Gulliver's Travels by Jonathan Swift addresses specific social and political issues concerning England and the relationship between England and Ireland in his period. Secretary to William Temple, an important politician, and then part of the hierarchy of the Church of England in his native Ireland, Swift was actively and passionately involved in the political debates of his period, and much of his writing is strongly topical.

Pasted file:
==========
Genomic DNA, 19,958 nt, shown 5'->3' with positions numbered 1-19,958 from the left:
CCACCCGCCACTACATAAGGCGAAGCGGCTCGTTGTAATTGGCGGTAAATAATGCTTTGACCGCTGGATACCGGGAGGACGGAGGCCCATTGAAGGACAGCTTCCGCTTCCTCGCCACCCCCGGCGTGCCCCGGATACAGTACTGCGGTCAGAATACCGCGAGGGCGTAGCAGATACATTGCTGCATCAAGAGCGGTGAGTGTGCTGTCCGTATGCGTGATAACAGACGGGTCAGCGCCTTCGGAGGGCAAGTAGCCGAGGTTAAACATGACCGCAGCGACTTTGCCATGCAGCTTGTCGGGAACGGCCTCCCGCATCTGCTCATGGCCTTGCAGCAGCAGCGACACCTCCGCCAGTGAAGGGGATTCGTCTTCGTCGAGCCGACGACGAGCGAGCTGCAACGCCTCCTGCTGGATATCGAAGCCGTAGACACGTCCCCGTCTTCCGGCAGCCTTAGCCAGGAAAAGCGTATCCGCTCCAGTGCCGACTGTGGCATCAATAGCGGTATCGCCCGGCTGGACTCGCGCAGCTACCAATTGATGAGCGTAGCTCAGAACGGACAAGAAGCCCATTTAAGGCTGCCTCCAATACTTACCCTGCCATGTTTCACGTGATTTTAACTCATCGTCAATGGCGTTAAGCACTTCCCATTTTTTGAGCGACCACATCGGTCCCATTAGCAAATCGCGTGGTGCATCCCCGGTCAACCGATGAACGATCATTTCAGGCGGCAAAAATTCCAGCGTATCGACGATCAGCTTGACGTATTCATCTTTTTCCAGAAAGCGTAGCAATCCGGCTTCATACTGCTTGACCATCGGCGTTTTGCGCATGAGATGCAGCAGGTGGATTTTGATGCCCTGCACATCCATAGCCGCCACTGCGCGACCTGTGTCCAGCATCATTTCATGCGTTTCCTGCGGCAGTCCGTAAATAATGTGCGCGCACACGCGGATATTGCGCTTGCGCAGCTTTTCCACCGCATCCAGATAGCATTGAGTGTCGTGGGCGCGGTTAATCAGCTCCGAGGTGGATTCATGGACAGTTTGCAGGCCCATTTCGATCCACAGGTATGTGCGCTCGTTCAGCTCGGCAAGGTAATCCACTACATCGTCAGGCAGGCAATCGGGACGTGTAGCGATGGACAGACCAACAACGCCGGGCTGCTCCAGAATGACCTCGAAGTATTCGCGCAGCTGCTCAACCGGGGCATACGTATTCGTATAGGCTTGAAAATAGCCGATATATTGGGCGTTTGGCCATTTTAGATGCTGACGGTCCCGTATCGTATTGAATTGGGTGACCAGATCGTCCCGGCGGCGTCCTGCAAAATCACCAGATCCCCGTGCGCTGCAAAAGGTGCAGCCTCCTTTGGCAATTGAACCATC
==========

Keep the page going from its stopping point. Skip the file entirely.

The section concerning Laputa, for example, reflects back on Swift's "A Tale of a Tub," a poem in which Swift, inter alia, defends Temple's position in the "Battle of the Books." This "Battle," an episode in a more general Quarrel between the Ancients and the Moderns, involved two related issues, a narrow one of the question of the authenticity of the Epistles of Phalaris, a set of letters attributed to an archaic Greek tyrant (but actually composed during the Second Sophistic), and a more general question of the value of ancient learning and whether it should be studied philologically or as a set of practical lessons. Swift and his patron Temple were arrayed on the side of the authenticity of the letters and the value of studying classics for how they could be applied to modern life (the letters of Phalaris acted as insights into the psychology of tyrants), and were lined up against Wotton and Bentley, who found classical learning of more limited applicability, and advocated putting the study of antiquity on a more scientific basis, concerned with historical accuracy rather than finding practical lessons.